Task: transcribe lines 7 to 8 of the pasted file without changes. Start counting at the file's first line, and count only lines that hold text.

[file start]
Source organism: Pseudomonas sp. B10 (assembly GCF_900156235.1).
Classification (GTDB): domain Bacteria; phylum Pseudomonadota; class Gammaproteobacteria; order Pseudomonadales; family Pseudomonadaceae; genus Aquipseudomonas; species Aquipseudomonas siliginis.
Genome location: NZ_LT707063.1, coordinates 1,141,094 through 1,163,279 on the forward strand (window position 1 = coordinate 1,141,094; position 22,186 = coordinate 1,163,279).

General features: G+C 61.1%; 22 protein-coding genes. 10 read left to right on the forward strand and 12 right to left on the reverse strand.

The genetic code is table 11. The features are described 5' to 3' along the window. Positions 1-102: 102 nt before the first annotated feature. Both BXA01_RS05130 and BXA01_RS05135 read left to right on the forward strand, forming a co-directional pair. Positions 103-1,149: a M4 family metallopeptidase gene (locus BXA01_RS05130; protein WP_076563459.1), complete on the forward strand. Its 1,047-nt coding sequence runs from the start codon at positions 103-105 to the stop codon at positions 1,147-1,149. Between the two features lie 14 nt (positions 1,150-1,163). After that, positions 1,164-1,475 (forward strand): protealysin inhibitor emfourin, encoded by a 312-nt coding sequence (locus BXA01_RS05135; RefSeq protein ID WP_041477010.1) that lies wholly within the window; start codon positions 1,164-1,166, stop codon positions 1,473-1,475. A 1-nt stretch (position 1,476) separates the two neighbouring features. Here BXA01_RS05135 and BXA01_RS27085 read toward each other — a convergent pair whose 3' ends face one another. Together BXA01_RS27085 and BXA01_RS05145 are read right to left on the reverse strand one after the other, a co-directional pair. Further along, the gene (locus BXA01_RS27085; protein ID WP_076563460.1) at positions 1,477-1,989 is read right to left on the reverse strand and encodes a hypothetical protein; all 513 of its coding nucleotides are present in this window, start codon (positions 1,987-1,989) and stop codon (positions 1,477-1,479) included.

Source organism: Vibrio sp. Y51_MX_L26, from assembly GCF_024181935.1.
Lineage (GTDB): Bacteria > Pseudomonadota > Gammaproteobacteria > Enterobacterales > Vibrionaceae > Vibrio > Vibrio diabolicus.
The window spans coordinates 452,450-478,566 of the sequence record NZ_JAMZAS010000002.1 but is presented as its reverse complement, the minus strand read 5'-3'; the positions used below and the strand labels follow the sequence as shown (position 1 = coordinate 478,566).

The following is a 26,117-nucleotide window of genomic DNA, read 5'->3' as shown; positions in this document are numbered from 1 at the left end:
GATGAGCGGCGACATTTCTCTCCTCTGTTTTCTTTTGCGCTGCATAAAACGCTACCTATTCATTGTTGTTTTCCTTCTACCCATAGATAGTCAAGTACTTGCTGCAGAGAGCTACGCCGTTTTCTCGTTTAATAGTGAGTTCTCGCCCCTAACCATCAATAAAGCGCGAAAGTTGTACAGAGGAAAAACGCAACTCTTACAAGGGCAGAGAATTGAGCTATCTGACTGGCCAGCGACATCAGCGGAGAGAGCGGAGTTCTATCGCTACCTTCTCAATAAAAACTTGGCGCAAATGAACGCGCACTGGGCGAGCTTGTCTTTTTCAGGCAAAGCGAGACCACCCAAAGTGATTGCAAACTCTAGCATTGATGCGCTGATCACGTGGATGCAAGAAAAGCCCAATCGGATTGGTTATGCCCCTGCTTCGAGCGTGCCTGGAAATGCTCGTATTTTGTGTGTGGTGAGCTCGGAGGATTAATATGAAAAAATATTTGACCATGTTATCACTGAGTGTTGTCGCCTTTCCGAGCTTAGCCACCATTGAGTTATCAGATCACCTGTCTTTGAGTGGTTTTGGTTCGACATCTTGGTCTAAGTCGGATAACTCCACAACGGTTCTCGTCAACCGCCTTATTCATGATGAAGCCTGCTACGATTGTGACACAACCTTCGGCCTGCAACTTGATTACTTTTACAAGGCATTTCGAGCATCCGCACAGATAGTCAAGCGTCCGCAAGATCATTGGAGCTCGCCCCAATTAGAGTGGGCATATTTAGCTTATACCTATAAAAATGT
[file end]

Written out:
Lineage (GTDB): Bacteria > Pseudomonadota > Gammaproteobacteria > Enterobacterales > Vibrionaceae > Vibrio > Vibrio diabolicus.
The window spans coordinates 452,450-478,566 of the sequence record NZ_JAMZAS010000002.1 but is presented as its reverse complement, the minus strand read 5'-3'; the positions used below and the strand labels follow the sequence as shown (position 1 = coordinate 478,566).